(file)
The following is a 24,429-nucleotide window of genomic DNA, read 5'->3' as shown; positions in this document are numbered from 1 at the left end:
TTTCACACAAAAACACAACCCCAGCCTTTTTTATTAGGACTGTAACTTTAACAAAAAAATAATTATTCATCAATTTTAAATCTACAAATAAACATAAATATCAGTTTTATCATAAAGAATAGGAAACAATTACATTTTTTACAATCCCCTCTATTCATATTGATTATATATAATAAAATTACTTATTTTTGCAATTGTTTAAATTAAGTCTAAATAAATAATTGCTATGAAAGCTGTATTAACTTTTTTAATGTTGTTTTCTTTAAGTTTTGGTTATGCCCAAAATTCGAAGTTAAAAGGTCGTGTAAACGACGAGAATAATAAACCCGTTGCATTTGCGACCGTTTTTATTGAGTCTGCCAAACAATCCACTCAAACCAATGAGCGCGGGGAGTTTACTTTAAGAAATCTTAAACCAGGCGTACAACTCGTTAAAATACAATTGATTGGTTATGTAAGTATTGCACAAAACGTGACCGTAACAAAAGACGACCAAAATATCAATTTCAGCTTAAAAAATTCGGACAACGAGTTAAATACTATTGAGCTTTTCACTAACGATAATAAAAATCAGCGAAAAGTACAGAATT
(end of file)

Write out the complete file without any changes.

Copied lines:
The following is a 24,429-nucleotide window of genomic DNA, read 5'->3' as shown; positions in this document are numbered from 1 at the left end:
TTTCACACAAAAACACAACCCCAGCCTTTTTTATTAGGACTGTAACTTTAACAAAAAAATAATTATTCATCAATTTTAAATCTACAAATAAACATAAATATCAGTTTTATCATAAAGAATAGGAAACAATTACATTTTTTACAATCCCCTCTATTCATATTGATTATATATAATAAAATTACTTATTTTTGCAATTGTTTAAATTAAGTCTAAATAAATAATTGCTATGAAAGCTGTATTAACTTTTTTAATGTTGTTTTCTTTAAGTTTTGGTTATGCCCAAAATTCGAAGTTAAAAGGTCGTGTAAACGACGAGAATAATAAACCCGTTGCATTTGCGACCGTTTTTATTGAGTCTGCCAAACAATCCACTCAAACCAATGAGCGCGGGGAGTTTACTTTAAGAAATCTTAAACCAGGCGTACAACTCGTTAAAATACAATTGATTGGTTATGTAAGTATTGCACAAAACGTGACCGTAACAAAAGACGACCAAAATATCAATTTCAGCTTAAAAAATTCGGACAACGAGTTAAATACTATTGAGCTTTTCACTAACGATAATAAAAATCAGCGAAAAGTACAGAATT